Three months after lockdown and for many, life is slowly becoming more recognisable. Shops are opening their doors, friends and families are reuniting and more people are returning to work.

The pandemic has given us a glimpse of how lonely life can be when the people, places and things we love get taken away. But what if your life before Covid-19 wasn’t really that different?

Sadly, for thousands of disabled people, loneliness was already an issue. And lockdown has only made things worse.

The results of the first research into the effects of Covid-19 on disabled people have now been released, and they paint a concerning picture of what it’s like to be living with a disability in these unpredictable and social-distanced times.

Disabled people more likely to be suffering with increased anxiety and loneliness

According to the ONS, almost 49% of disabled people have felt lonely in the last week – that’s almost 20% more than their non-disabled neighbours.

Disabled people are experiencing disproportionate levels of anxiety and are more fearful of leaving their homes while coronavirus still lurks outside:

  • Around 41% of disabled people are feeling anxious compared to around 29% in the general population
  • One in ten disabled people are scared to go outside compared to one in 25 non-disabled people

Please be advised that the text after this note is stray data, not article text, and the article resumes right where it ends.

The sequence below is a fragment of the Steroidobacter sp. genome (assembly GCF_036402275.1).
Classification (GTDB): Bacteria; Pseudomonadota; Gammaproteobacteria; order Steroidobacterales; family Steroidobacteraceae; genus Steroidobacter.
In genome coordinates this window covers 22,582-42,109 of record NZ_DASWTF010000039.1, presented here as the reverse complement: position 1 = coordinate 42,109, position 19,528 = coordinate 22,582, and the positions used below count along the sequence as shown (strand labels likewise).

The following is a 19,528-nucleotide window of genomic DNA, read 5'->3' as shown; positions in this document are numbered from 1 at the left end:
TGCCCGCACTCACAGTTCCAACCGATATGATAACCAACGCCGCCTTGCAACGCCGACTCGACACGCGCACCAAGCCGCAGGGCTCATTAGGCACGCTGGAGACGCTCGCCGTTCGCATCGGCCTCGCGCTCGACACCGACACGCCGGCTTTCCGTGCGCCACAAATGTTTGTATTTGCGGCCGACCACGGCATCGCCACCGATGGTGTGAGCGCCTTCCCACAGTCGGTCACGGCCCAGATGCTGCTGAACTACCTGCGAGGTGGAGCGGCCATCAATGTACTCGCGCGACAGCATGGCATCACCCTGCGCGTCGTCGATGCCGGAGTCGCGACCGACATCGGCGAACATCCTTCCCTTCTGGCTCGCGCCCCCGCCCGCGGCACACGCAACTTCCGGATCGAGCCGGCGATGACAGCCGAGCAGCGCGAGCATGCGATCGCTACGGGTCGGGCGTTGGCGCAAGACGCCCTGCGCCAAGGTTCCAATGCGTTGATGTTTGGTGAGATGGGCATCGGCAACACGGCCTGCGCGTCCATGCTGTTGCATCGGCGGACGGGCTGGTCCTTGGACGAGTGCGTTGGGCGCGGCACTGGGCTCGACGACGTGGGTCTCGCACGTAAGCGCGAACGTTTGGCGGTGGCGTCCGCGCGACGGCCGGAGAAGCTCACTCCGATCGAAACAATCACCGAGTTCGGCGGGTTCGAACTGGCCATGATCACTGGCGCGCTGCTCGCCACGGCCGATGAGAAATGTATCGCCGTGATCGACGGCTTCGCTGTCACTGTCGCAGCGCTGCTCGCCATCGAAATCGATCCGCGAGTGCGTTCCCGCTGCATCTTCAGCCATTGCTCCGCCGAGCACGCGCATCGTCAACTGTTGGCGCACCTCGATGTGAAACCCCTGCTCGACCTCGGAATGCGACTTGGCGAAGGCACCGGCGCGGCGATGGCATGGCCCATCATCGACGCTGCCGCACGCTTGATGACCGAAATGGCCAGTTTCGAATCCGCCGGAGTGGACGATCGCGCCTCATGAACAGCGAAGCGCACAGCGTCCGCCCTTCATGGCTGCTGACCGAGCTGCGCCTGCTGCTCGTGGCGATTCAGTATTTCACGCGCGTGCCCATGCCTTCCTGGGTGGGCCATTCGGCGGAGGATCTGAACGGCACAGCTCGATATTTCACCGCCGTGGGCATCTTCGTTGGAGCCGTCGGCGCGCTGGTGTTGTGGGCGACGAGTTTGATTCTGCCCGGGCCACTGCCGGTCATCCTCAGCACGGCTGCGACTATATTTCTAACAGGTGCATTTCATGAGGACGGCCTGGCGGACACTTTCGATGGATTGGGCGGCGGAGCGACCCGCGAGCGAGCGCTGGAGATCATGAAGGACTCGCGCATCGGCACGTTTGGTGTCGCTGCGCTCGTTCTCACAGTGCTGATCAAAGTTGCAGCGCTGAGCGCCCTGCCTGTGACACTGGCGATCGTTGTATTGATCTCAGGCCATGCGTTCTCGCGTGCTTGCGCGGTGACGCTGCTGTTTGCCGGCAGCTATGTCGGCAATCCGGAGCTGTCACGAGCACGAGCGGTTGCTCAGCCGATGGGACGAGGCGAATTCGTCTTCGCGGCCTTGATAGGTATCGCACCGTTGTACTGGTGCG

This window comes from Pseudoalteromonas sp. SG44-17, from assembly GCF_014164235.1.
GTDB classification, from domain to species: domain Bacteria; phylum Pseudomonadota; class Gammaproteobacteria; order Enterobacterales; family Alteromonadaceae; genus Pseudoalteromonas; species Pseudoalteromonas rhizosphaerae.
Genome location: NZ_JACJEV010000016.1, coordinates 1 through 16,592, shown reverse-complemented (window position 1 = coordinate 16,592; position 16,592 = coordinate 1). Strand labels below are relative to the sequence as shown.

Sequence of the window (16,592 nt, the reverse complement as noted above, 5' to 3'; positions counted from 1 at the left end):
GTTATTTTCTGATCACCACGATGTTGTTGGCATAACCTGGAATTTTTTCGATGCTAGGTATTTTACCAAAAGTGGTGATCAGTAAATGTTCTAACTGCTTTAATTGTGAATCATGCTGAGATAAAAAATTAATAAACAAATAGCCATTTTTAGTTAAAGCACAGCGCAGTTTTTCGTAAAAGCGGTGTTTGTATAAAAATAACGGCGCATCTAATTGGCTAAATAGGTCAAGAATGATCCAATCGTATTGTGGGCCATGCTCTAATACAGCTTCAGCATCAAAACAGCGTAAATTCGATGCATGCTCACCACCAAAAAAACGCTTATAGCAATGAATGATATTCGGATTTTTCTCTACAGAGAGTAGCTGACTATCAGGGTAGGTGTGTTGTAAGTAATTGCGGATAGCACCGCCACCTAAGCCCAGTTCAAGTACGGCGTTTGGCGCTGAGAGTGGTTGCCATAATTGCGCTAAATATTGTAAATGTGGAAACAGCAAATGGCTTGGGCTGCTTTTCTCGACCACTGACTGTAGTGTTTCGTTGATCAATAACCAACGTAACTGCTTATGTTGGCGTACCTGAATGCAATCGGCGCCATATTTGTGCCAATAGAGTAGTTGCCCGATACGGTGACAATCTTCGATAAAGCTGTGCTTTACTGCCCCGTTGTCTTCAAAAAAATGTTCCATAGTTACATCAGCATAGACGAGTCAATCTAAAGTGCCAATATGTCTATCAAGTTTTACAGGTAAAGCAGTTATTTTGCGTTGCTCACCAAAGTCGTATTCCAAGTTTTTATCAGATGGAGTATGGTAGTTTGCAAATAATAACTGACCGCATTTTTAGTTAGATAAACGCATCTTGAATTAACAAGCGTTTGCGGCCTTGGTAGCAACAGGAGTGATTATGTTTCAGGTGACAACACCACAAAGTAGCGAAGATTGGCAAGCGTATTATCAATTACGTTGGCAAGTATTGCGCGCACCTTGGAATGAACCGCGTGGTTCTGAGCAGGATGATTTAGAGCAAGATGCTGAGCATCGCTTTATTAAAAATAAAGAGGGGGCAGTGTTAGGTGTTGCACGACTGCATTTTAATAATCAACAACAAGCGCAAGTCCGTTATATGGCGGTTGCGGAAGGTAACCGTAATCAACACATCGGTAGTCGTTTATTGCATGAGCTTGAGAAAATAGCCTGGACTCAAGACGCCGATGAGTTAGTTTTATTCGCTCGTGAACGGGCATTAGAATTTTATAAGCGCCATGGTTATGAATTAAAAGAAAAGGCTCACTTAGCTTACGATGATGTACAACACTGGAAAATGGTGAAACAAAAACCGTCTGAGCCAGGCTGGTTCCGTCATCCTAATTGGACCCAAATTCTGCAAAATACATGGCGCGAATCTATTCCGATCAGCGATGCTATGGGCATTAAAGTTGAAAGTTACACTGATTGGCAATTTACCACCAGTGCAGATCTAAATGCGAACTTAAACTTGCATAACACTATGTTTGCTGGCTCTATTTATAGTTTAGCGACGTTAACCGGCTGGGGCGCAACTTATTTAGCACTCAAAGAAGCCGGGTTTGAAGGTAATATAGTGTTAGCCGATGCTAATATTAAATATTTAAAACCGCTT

There are many reasons for these stark statistics. Complex health conditions will have made shielding more common in the disabled community.

The social connections, activities and family ties they usually rely on to maintain their physical and mental wellbeing may have been severed altogether or reduced to less frequent, more inaccessible online interactions.

The widespread closure of community amenities like pools, gyms, day services and community centres will also have hit disabled people hard. So too the reduction of public transport, without which, many will have become effectively stranded in their homes.

  • 40.6% of disabled people are worried about accessing treatments for non-coronavirus healthcare needs
  • and almost 45% fear being unable to access medical supplies or grocery necessities.

With so many things to worry about, it’s no surprise that 41.6% of disabled people are scoring higher than non-disabled people (29.2%) on the anxiety index.

Find out more

A new stop-motion animation created by people with learning disabilities and their support workers in Devon is hoping to raise awareness of loneliness and isolation this summer.
Read more and watch the loneliness animation video: Zack’s Story